British restaurants feel the heat amid rising overheads, Brexit

Falling disposable incomes and the side-effects of Brexit have combined to cause havoc with Britain's restaurant industry.
Falling disposable incomes and the side-effects of Brexit have combined to cause havoc with Britain's restaurant industry.PHOTO: REUTERS

Sector hit by rising overheads, especially wages, and Brexit vote

A mere few decades ago, Britain was a country where you would struggle to find a decent restaurant, where street food meant a choice between greasy fish and chips wrapped in paper or a bland curry served in a plastic tub or, if one was truly adventurous about dining out, sticky spaghetti cooked by Italian immigrants from the 1960s, or soggy spring rolls with lukewarm egg-fried rice, the work of more recent migrants from China.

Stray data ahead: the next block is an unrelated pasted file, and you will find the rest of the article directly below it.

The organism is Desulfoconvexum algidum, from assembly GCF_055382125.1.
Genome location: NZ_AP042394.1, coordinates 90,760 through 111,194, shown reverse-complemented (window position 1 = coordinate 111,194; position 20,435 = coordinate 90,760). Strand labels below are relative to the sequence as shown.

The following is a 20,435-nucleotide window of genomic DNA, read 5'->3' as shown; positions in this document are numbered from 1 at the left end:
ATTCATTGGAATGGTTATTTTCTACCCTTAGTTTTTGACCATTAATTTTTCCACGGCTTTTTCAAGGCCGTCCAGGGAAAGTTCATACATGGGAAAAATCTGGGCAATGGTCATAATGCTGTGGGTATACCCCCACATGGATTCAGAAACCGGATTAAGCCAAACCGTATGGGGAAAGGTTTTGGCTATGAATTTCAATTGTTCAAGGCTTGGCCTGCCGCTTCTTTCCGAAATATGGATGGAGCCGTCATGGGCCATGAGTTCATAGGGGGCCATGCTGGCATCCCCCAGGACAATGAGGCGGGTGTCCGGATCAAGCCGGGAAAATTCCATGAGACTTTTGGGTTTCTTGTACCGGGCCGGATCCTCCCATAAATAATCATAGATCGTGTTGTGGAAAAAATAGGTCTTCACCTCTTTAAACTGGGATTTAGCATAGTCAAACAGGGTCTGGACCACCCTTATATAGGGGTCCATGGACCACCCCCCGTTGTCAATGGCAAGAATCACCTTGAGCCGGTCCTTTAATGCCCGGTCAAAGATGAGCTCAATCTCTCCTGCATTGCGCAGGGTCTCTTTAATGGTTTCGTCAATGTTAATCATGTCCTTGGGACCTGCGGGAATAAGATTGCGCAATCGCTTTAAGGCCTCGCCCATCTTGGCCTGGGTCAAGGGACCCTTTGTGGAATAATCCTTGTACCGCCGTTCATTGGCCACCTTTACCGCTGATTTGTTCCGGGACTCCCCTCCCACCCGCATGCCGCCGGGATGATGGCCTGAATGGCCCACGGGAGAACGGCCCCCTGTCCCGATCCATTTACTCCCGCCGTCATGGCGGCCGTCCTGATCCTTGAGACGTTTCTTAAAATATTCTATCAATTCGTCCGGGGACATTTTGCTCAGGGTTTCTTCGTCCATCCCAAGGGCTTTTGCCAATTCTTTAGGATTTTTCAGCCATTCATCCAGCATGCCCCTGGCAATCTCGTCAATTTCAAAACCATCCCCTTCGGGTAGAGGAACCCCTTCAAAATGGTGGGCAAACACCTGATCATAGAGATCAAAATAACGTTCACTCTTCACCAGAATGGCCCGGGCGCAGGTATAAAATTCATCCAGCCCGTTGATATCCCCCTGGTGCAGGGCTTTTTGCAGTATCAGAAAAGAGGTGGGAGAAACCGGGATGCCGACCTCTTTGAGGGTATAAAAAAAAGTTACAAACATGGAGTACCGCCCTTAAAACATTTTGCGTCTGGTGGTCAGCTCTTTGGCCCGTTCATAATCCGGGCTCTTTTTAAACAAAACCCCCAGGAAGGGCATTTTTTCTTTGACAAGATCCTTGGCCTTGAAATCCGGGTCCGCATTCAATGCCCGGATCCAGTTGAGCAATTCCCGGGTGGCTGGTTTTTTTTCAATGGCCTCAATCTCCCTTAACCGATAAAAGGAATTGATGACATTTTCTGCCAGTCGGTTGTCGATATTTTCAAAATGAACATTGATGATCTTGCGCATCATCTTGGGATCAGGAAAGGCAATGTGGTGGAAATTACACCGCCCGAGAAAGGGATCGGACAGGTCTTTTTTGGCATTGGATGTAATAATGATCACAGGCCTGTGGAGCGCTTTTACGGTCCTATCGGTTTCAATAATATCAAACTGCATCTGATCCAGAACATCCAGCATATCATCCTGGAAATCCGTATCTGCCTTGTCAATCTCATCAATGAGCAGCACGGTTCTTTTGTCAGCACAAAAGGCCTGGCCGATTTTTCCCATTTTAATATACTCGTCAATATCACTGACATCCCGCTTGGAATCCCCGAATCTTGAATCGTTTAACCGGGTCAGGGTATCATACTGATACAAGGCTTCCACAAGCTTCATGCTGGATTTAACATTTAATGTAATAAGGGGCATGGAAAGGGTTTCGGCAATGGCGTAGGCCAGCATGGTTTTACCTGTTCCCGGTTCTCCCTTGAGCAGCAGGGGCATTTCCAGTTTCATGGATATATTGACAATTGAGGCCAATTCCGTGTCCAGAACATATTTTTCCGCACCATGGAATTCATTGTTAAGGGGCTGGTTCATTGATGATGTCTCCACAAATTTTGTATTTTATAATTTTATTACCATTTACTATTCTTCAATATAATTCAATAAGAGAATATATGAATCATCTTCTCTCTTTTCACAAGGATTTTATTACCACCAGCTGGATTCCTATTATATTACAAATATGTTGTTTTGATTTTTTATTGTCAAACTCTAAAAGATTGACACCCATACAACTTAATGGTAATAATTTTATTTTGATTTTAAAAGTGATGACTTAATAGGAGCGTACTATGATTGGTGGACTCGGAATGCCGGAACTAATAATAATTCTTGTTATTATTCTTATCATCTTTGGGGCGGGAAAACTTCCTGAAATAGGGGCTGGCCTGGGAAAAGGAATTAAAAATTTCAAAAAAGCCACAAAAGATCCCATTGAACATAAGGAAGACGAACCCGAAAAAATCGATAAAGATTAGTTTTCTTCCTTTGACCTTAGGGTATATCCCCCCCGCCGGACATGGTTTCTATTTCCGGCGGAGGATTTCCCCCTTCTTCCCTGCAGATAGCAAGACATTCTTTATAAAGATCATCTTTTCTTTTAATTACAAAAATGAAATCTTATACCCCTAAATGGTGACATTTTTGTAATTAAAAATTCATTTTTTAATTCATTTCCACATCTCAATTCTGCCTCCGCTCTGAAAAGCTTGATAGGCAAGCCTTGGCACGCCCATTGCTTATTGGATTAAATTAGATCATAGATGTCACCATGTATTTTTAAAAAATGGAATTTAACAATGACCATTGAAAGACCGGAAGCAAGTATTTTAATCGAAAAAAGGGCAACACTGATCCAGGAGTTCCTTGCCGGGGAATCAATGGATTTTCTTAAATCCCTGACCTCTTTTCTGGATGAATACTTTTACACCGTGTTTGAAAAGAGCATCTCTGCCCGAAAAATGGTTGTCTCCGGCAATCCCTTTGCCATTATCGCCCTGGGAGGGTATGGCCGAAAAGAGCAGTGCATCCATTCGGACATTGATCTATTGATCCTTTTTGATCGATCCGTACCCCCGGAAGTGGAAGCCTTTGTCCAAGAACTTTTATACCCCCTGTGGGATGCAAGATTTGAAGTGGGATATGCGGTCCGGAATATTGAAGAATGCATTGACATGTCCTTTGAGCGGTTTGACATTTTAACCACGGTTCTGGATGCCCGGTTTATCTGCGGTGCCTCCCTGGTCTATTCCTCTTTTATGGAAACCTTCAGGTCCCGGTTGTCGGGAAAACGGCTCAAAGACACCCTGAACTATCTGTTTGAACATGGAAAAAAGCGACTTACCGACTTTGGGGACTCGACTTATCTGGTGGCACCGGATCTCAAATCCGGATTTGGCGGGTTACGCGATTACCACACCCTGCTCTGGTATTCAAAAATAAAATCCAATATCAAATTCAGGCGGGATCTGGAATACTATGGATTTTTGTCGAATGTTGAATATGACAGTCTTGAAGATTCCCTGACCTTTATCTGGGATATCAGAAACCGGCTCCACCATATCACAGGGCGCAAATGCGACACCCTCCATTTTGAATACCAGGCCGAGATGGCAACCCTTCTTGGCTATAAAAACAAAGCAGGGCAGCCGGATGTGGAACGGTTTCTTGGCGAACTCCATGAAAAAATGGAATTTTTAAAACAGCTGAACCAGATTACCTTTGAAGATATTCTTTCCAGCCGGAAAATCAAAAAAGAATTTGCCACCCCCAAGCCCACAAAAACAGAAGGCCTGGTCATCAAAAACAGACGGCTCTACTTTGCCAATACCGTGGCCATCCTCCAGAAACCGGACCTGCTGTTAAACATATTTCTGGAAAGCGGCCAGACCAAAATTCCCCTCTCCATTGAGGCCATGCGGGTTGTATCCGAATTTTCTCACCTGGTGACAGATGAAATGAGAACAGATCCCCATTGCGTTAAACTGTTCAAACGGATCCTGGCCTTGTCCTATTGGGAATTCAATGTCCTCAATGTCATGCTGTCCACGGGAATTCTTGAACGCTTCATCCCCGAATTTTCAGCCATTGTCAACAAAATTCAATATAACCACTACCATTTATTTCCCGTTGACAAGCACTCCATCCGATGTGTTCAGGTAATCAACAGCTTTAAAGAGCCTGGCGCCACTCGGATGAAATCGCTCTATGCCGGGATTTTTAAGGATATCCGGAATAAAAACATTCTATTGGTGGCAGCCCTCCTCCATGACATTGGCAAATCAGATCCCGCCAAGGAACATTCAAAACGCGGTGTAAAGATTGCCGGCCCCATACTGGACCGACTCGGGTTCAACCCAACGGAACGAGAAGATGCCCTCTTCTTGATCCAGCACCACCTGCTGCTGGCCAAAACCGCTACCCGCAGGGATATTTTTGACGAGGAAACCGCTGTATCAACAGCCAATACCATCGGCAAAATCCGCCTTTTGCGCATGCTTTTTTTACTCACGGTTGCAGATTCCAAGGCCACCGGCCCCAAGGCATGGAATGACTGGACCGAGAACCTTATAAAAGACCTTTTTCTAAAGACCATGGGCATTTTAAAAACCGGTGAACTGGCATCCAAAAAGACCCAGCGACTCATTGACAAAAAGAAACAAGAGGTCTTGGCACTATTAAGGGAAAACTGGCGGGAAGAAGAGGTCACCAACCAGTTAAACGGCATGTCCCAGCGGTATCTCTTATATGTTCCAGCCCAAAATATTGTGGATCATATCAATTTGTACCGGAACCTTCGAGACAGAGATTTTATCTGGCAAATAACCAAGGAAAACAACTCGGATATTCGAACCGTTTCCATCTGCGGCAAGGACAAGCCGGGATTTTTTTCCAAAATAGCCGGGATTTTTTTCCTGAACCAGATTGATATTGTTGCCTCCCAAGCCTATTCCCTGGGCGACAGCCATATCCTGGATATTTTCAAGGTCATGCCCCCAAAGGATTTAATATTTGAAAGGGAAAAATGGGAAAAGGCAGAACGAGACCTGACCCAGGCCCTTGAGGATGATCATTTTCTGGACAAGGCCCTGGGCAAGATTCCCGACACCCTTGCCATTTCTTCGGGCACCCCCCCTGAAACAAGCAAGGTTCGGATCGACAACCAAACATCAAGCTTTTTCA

But Britain - and particularly London - experienced a true culinary revolution, and its multi-cultural aspect is truly dizzying, with an estimated 15,000 food outlets in the British capital alone, offering cuisines from all over the world. London's street food scene now leads Europe and is one of the best in the world at every "price point", as the advertising men like to call it, from the cheap, cheerful but healthy, and right up to the over 60 Michelin-starred fine dining restaurants in London alone.

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A version of this article appeared in the print edition of The Straits Times on April 02, 2018, with the headline 'British restaurants feel the heat'. Print Edition | Subscribe